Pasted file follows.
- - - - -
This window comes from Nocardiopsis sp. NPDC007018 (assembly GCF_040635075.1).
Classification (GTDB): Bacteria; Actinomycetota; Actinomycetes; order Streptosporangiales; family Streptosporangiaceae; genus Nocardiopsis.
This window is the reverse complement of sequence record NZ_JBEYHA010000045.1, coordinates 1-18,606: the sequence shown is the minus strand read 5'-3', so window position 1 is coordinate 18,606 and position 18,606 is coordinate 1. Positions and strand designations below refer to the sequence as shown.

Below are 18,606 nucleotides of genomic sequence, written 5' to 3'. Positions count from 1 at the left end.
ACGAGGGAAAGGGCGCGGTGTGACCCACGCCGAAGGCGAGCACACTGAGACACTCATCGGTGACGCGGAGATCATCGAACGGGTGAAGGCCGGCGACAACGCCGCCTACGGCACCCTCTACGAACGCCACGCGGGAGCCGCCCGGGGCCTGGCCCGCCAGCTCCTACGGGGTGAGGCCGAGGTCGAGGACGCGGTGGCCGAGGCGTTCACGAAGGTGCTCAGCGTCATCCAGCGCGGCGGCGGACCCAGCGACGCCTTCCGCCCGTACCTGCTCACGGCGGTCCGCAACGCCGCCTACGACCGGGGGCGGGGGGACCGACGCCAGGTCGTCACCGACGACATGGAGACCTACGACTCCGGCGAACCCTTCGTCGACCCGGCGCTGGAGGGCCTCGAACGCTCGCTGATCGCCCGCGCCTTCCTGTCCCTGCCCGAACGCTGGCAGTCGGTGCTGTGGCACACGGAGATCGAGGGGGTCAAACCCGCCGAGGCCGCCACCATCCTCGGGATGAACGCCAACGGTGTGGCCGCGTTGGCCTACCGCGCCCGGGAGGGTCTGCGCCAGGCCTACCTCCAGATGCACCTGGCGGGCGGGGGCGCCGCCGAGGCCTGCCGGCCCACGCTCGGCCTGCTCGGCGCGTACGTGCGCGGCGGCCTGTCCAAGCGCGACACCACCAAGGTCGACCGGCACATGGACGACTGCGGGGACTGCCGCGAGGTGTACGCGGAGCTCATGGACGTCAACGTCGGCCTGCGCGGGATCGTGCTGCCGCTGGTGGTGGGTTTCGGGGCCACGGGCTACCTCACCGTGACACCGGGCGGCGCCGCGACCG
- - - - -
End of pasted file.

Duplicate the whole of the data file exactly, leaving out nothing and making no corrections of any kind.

This window comes from Nocardiopsis sp. NPDC007018 (assembly GCF_040635075.1).
Classification (GTDB): Bacteria; Actinomycetota; Actinomycetes; order Streptosporangiales; family Streptosporangiaceae; genus Nocardiopsis.
This window is the reverse complement of sequence record NZ_JBEYHA010000045.1, coordinates 1-18,606: the sequence shown is the minus strand read 5'-3', so window position 1 is coordinate 18,606 and position 18,606 is coordinate 1. Positions and strand designations below refer to the sequence as shown.

Below are 18,606 nucleotides of genomic sequence, written 5' to 3'. Positions count from 1 at the left end.
ACGAGGGAAAGGGCGCGGTGTGACCCACGCCGAAGGCGAGCACACTGAGACACTCATCGGTGACGCGGAGATCATCGAACGGGTGAAGGCCGGCGACAACGCCGCCTACGGCACCCTCTACGAACGCCACGCGGGAGCCGCCCGGGGCCTGGCCCGCCAGCTCCTACGGGGTGAGGCCGAGGTCGAGGACGCGGTGGCCGAGGCGTTCACGAAGGTGCTCAGCGTCATCCAGCGCGGCGGCGGACCCAGCGACGCCTTCCGCCCGTACCTGCTCACGGCGGTCCGCAACGCCGCCTACGACCGGGGGCGGGGGGACCGACGCCAGGTCGTCACCGACGACATGGAGACCTACGACTCCGGCGAACCCTTCGTCGACCCGGCGCTGGAGGGCCTCGAACGCTCGCTGATCGCCCGCGCCTTCCTGTCCCTGCCCGAACGCTGGCAGTCGGTGCTGTGGCACACGGAGATCGAGGGGGTCAAACCCGCCGAGGCCGCCACCATCCTCGGGATGAACGCCAACGGTGTGGCCGCGTTGGCCTACCGCGCCCGGGAGGGTCTGCGCCAGGCCTACCTCCAGATGCACCTGGCGGGCGGGGGCGCCGCCGAGGCCTGCCGGCCCACGCTCGGCCTGCTCGGCGCGTACGTGCGCGGCGGCCTGTCCAAGCGCGACACCACCAAGGTCGACCGGCACATGGACGACTGCGGGGACTGCCGCGAGGTGTACGCGGAGCTCATGGACGTCAACGTCGGCCTGCGCGGGATCGTGCTGCCGCTGGTGGTGGGTTTCGGGGCCACGGGCTACCTCACCGTGACACCGGGCGGCGCCGCGACCG